9. CHAPTER FOUR A VALUES GAP?
    (pp. 79-98)

    Those who have seenFriday Night Lights, a film about the Permian Panthers high school football team in Odessa, Texas, will recall that before and after each game the players gathered with their coach in a prayer circle. People who have gone to school in the United States and attended football or basketball games will find nothing exceptional in this. But a spectator from France or England witnessing this gathering would probably find it a bit unusual, and, on hearing that the team was engaged in group prayer, might even find it rather bizarre. On the other hand, this foreign...

  10. CHAPTER FIVE ELITE PERCEPTIONS of AMERICA
    (pp. 99-122)

    When it comes to most things beyond the ambit of our direct experience, we rely on information from others to inform our impressions, images, knowledge, and, ultimately, judgements. As Walter Lippman said inPublic Opinion, “The only feeling that anyone can have about an event that he does not experience is the feeling aroused by his mental image of that event” (Lippman 1922, 13). Those who shape and communicate the character of world events outside the immediate experience of most people play a crucial role in the formation of the public’s perception of people, cultures, places, and conflicts abroad.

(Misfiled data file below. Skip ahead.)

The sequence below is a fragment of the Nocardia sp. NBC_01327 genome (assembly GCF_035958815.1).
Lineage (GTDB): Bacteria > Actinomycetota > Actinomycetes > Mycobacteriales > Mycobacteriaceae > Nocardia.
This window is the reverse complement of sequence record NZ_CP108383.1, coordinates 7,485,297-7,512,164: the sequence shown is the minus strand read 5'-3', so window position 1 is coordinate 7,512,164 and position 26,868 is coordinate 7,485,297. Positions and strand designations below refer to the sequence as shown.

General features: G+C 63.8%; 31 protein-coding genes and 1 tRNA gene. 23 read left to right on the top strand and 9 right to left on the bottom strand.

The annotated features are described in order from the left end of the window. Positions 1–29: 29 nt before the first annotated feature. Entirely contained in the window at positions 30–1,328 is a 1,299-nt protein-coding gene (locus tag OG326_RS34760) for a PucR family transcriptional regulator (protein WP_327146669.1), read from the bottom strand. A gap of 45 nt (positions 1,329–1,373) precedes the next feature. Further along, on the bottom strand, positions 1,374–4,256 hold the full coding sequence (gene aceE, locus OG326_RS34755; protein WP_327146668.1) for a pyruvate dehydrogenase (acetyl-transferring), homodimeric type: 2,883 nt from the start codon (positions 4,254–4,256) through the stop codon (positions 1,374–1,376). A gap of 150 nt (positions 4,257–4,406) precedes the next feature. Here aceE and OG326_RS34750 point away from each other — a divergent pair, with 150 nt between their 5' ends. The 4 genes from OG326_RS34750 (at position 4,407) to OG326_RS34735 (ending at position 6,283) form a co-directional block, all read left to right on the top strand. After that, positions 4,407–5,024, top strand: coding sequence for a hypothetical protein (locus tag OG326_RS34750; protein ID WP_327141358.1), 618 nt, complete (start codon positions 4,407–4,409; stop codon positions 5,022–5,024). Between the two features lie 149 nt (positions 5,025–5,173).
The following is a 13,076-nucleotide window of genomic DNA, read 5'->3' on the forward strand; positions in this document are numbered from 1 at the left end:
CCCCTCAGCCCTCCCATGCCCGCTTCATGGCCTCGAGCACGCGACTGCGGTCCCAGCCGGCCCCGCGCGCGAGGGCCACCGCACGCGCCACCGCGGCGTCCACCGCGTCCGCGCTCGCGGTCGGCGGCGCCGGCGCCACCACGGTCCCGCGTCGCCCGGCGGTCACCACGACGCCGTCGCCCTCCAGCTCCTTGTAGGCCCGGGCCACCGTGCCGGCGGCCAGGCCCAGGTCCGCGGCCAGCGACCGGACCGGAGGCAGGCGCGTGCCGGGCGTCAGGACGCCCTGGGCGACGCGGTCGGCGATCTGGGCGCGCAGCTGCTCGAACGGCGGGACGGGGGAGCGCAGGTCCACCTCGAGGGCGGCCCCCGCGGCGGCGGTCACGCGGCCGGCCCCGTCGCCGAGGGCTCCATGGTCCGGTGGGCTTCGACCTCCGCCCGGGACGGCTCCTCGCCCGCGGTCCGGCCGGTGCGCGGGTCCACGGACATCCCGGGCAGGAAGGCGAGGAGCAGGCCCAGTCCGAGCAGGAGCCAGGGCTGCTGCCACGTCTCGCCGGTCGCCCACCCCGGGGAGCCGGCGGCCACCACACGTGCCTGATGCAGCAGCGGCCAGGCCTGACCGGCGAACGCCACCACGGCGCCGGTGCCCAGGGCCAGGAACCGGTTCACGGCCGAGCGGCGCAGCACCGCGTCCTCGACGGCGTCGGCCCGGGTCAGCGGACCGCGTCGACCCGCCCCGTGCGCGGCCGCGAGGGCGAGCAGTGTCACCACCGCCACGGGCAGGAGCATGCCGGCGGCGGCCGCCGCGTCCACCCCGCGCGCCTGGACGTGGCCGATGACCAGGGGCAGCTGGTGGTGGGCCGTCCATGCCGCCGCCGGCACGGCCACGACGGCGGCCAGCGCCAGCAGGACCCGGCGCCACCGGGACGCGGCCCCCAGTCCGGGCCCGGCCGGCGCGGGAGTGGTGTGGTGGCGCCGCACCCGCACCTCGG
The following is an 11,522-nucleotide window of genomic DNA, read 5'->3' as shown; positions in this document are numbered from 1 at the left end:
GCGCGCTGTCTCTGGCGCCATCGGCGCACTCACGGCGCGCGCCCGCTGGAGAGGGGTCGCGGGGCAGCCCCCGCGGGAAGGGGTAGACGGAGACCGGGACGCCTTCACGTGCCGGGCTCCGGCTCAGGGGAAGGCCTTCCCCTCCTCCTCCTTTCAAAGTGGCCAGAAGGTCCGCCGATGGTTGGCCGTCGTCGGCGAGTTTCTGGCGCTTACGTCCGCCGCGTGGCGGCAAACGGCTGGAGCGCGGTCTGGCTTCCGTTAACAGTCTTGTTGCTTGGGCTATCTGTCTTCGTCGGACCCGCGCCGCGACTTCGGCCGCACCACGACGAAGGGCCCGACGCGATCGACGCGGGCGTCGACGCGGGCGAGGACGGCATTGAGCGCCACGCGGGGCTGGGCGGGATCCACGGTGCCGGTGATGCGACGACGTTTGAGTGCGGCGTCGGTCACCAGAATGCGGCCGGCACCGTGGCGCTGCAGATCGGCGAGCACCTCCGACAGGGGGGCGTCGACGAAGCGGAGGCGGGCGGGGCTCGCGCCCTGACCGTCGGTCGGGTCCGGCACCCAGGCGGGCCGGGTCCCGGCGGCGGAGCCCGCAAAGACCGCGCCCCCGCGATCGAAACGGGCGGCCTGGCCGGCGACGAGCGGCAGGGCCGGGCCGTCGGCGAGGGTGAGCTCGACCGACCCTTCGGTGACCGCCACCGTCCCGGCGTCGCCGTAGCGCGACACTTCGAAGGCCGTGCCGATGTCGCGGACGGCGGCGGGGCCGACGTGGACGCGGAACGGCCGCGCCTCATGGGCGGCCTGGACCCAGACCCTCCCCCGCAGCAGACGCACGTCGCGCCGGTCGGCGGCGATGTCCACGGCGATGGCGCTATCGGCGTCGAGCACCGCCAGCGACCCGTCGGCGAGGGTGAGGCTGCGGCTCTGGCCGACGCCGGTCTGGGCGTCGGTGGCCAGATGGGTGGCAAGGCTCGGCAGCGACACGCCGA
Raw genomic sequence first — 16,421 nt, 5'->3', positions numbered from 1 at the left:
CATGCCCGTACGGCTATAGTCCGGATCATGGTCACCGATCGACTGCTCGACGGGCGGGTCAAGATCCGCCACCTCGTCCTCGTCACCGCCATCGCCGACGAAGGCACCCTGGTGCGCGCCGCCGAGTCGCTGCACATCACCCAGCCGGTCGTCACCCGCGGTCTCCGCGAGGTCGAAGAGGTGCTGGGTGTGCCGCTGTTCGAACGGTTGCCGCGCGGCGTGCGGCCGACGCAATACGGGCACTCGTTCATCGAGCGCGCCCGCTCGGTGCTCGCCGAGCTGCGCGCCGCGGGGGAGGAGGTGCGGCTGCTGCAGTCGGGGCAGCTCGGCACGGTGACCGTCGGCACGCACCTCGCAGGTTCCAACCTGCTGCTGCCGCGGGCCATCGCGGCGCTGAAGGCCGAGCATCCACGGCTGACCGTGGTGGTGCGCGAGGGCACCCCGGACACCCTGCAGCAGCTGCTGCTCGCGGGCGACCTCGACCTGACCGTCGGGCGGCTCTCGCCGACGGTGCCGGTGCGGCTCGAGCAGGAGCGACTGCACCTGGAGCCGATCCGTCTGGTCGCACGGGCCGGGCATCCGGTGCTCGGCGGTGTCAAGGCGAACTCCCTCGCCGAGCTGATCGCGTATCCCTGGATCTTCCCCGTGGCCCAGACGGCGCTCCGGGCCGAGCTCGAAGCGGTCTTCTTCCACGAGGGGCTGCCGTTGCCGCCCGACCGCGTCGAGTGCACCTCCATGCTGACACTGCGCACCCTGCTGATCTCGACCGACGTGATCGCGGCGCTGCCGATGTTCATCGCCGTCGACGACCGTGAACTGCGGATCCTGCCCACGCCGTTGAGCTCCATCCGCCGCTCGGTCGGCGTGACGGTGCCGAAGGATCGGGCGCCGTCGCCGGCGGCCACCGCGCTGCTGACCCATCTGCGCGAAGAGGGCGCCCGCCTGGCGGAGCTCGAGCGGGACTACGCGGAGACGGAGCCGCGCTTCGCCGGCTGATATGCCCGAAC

Although...

  11. CHAPTER SIX What DRIVES ANTI-AMERICANISM?
    (pp. 123-150)

    An important fact is often lost from sight in all the discussion of anti-American sentiment throughout the world:Most people in most parts of the world have a favorable impression of at least some aspects of America, if the evidence of opinion surveys, consumer decisions, and patterns of emigration are taken seriously.

    Ziauddin Sardar and Merryl Wyn Davies’ bookWhy Do People Hate America?is profoundly misleading, the title alone seeming to imply that most foreigners hate America. Historically, European anti-Americanism was mainly the preserve of cultural and political elites, and, in fact, their sentiment rarely deserved the label “hatred.”...

  12. CHAPTER SEVEN WHY the WORLD’S PERCEPTIONS MATTER
    (pp. 151-160)

    This assessment from senior State Department official Margaret Tutwiler, as the American-led occupation of Iraq lurched from bad to worse in early 2004, was only partly correct. The international image of the United States government and its foreign policies had, in fact, deteriorated to an all-time low. Negative sentiment and even hatred toward America had spread across more regions of the world than ever before. The roots of this antipathy were, as Tutwiler observed, deeper than the Bush administration’s decision to invade Iraq and replace the regime of Saddam Hussein. And the “problem”—from the standpoint of American policy-makers and...

  13. References
    (pp. 161-166)
  14. Index
    (pp. 167-178)